First Second (September 14, 2010)
Koko Be Good is a classic coming of age tale for two different character, our titular character Koko and a young man named Jon. When the tale begins we meet Jon who is listening to a tape from his girlfriend discussing their plans, fears, and apprehensions of heading off together to Peru. Jon is giving up on dreams and hopes of his own to be with his girlfriend in a place that he doesn’t know, a language he doesn’t speak, and unsure of what he’ll do once he’s there. While out one night Jon meets Koko, a young woman still trying to figure out her place in the world who holds various questionable jobs and lives in an attic above a friend’s place. Their lives intersect, accidentally as is so often the case, and lead each other down new paths. They reconnect with old dreams and discover new ones that lead them towards an unknown future.
The artwork in this novel is fantastic. Jen Wang is a talented artist that brings a simple style and limited color palette to the table and creates an evocative mood throughout the storyline. Many of the characters are simply drawn, yet they have a richness and fullness to the lives they live on the pages. Jen captures the spontaneity of life and the free movement of the human body that we often see in the real world in just a few lines. The simple color palette still manages to capture a richness and depth to the world the characters inhabit.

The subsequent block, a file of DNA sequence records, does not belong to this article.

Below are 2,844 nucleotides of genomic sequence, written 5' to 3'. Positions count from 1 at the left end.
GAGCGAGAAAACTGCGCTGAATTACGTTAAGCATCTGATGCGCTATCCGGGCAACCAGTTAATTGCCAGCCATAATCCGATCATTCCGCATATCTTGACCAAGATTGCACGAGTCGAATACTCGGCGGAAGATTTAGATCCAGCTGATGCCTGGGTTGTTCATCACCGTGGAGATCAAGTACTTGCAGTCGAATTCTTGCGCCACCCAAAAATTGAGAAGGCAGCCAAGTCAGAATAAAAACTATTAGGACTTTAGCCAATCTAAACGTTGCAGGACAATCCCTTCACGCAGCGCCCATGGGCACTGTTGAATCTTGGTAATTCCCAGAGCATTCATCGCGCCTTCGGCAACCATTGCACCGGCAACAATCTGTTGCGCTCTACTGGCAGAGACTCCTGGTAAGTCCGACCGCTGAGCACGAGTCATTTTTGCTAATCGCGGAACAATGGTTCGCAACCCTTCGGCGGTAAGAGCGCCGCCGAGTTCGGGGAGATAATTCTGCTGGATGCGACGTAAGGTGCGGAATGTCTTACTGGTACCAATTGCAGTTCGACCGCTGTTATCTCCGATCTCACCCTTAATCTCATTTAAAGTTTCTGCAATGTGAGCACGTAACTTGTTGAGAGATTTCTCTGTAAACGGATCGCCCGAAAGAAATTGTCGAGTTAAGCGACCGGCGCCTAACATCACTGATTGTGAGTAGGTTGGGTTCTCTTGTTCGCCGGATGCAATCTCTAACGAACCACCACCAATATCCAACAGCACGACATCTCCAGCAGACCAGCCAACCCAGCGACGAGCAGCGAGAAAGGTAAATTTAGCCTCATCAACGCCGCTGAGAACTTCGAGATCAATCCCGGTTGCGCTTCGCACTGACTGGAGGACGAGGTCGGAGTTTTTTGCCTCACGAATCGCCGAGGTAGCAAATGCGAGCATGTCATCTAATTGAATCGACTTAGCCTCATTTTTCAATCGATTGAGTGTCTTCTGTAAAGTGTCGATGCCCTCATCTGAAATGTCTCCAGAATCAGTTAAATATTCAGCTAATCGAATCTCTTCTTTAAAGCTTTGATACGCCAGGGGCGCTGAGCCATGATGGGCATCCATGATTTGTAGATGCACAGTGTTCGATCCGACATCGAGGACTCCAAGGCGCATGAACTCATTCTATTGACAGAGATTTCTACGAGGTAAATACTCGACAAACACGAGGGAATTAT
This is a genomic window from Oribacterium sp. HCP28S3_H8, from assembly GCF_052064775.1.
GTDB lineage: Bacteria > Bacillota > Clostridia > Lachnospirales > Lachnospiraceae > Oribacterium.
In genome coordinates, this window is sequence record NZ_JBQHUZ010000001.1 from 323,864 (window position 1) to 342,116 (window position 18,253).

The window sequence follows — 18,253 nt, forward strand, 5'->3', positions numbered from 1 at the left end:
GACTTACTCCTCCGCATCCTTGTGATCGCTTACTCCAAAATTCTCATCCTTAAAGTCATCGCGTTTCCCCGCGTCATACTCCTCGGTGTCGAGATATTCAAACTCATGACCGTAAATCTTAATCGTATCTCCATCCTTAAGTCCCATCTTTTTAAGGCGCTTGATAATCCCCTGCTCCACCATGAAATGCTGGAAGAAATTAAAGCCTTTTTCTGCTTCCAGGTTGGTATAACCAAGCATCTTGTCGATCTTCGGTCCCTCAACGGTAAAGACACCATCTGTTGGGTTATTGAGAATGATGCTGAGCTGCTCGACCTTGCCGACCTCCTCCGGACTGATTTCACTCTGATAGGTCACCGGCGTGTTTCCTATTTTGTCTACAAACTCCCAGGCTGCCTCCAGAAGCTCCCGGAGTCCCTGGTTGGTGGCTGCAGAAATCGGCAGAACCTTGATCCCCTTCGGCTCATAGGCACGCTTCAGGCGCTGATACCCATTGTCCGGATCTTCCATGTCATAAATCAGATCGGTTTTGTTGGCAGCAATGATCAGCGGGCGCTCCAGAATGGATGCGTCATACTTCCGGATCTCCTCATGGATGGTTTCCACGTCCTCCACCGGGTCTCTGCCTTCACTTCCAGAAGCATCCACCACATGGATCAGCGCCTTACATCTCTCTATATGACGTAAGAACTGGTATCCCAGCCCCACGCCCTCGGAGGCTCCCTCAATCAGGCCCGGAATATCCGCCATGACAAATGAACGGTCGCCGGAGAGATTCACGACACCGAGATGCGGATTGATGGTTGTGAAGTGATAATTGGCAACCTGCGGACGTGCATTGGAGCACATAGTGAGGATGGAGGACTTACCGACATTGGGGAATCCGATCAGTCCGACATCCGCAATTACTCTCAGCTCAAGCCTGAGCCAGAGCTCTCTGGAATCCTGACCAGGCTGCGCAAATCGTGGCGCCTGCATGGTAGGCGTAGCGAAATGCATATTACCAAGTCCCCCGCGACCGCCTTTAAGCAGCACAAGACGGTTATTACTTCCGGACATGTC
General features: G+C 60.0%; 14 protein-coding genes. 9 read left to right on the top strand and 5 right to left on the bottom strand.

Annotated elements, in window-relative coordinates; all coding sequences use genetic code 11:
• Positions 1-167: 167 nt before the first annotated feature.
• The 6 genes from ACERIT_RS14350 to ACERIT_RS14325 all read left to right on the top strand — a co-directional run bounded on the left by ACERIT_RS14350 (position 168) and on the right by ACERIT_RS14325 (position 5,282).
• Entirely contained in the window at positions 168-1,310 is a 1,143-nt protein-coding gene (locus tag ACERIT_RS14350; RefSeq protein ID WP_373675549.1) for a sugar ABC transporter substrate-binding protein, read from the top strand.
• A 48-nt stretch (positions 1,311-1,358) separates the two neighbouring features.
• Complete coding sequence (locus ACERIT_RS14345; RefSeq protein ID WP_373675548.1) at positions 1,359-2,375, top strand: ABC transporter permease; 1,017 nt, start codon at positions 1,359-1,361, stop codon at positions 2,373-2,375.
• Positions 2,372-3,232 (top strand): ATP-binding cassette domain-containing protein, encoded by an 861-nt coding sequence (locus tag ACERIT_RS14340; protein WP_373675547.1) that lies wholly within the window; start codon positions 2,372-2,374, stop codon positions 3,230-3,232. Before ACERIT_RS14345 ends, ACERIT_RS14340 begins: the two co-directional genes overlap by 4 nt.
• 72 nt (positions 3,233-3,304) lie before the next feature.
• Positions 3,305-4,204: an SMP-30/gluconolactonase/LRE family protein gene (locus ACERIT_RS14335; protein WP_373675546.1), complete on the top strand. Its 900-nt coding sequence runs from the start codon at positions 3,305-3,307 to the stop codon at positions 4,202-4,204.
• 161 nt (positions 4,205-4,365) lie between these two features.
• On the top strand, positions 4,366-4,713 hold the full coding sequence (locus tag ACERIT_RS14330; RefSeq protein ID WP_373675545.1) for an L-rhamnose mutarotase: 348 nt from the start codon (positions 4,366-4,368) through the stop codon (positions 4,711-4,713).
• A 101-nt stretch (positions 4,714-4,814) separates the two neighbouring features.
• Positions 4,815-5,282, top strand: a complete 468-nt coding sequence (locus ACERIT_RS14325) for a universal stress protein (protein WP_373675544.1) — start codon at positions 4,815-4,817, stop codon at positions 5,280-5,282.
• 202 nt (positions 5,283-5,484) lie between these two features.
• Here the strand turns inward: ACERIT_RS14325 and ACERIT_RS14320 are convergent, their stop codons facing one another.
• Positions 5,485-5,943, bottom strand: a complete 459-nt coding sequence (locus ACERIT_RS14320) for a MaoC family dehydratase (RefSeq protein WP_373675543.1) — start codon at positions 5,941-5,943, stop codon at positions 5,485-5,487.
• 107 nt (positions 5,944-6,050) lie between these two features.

Where the work falters for me is the flow of the storyline. Its rough in some transitions and a couple of the characters are introduced but never really have their places defined. Faron for example, is an interesting character trying to define who he is and dealing with a chaotic home life. However, it often feels as if his storyline is tacked on, just barely intersecting Koko’s and never really Jon’s. It feels like his story deserves its own book so that we can get to know who he is better and how his world is changing instead of having the far too brief glimpses of his world that we see. Also confusing to me is the end. Jon is on a plane…it appears that he’s given up on going after his girlfriend, but is he going to play with the band as indicated in the previous chapter?